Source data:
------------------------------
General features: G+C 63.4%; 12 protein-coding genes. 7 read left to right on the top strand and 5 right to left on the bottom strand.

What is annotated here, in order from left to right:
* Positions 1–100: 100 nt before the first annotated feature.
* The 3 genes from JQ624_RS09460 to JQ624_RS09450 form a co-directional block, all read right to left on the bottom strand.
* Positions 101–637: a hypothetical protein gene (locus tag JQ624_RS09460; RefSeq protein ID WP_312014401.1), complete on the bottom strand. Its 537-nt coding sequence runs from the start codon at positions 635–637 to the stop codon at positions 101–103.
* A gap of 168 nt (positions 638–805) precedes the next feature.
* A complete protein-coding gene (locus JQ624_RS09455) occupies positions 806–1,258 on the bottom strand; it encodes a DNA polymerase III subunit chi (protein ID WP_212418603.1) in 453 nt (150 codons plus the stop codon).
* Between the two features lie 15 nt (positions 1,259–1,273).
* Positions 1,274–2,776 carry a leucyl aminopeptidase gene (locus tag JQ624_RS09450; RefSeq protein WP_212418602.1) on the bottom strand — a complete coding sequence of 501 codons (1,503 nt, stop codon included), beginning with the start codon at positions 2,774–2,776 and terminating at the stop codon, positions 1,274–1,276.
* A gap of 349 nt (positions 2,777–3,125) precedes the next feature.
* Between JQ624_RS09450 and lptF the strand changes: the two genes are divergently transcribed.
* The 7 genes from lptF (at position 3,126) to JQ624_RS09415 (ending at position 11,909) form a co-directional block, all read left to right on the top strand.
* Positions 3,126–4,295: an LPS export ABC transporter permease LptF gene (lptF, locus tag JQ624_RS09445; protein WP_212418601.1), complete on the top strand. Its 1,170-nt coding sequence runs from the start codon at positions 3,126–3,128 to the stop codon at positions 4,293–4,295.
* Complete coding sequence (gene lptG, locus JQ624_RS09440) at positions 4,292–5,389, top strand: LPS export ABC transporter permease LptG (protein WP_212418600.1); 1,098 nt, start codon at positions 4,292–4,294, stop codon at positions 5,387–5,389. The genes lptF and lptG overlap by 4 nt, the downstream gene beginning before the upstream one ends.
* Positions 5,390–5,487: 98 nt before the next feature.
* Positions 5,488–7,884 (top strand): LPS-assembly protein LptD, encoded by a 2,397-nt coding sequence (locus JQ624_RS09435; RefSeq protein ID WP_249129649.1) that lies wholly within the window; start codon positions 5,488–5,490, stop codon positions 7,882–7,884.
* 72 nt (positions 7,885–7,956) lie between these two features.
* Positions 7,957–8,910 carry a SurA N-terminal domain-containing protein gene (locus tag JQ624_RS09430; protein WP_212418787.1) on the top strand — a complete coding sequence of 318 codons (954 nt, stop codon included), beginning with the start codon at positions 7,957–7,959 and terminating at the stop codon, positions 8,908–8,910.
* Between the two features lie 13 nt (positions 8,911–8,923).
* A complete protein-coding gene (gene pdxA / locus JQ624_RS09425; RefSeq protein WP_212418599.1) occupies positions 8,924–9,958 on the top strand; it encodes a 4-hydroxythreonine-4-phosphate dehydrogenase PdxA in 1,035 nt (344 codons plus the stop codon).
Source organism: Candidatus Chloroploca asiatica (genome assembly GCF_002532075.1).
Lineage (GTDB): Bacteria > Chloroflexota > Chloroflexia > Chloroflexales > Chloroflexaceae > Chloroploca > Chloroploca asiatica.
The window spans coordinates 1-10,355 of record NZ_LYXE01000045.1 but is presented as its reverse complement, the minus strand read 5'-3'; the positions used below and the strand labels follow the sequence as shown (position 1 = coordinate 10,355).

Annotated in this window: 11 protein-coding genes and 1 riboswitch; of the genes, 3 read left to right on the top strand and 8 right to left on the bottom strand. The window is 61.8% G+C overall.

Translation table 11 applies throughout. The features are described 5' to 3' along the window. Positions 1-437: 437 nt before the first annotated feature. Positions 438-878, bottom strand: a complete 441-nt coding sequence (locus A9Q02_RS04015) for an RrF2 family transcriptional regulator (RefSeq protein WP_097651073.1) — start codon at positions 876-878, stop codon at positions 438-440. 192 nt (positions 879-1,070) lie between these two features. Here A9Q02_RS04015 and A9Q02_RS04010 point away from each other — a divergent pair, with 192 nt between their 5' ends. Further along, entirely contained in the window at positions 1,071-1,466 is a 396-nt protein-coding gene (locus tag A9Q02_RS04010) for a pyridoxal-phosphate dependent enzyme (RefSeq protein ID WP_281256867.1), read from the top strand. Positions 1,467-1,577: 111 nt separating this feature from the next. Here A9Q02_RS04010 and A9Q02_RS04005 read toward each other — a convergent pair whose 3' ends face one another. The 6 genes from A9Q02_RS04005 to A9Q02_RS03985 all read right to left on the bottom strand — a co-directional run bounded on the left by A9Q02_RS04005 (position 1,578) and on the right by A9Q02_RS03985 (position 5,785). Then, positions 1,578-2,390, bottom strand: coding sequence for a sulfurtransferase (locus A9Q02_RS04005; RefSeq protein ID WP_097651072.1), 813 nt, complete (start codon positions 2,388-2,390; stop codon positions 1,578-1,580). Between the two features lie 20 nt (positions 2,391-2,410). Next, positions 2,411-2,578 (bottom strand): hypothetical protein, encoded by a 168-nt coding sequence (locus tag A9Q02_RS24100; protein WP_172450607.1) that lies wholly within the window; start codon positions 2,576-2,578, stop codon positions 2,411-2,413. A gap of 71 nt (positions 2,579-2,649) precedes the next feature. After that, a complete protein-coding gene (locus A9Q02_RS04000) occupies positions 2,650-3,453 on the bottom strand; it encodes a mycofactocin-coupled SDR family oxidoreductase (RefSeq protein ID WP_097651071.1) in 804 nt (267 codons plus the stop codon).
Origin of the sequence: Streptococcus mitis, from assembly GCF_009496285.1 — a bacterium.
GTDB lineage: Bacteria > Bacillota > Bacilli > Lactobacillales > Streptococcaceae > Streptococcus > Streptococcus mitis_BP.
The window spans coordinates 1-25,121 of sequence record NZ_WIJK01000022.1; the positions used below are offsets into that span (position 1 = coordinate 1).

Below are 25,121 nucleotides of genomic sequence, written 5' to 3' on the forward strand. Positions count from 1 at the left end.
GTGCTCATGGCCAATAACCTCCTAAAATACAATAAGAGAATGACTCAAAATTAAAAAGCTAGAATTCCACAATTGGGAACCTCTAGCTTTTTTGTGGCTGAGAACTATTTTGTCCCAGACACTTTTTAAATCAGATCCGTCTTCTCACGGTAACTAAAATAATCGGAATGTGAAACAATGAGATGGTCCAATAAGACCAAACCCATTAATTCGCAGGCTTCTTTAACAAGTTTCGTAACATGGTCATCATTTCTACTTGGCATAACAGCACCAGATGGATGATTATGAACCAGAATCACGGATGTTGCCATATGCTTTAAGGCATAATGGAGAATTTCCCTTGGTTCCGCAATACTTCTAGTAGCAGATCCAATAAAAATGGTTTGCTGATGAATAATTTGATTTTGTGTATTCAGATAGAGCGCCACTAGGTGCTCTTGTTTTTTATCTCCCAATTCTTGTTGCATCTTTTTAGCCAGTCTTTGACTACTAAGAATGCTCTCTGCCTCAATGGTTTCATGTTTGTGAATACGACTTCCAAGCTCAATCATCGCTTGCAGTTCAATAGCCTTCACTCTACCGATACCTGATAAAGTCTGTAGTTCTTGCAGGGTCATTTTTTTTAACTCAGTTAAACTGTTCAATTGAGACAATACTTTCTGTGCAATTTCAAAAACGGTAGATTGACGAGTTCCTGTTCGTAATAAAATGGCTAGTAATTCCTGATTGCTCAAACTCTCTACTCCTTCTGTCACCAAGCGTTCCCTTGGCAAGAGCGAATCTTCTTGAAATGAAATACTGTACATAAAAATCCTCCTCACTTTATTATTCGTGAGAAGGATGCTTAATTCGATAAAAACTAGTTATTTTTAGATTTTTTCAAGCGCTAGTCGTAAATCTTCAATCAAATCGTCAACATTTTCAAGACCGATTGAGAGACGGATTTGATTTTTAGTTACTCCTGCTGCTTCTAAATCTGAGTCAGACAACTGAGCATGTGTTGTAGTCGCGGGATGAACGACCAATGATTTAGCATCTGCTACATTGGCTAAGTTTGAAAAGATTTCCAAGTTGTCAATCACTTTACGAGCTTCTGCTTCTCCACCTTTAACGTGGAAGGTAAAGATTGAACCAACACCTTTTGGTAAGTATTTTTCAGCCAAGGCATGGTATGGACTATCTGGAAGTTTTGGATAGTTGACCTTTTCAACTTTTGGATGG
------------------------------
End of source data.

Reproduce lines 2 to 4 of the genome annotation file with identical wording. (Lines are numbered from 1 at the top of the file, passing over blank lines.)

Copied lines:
What is annotated here, in order from left to right:
* Positions 1–100: 100 nt before the first annotated feature.
* The 3 genes from JQ624_RS09460 to JQ624_RS09450 form a co-directional block, all read right to left on the bottom strand.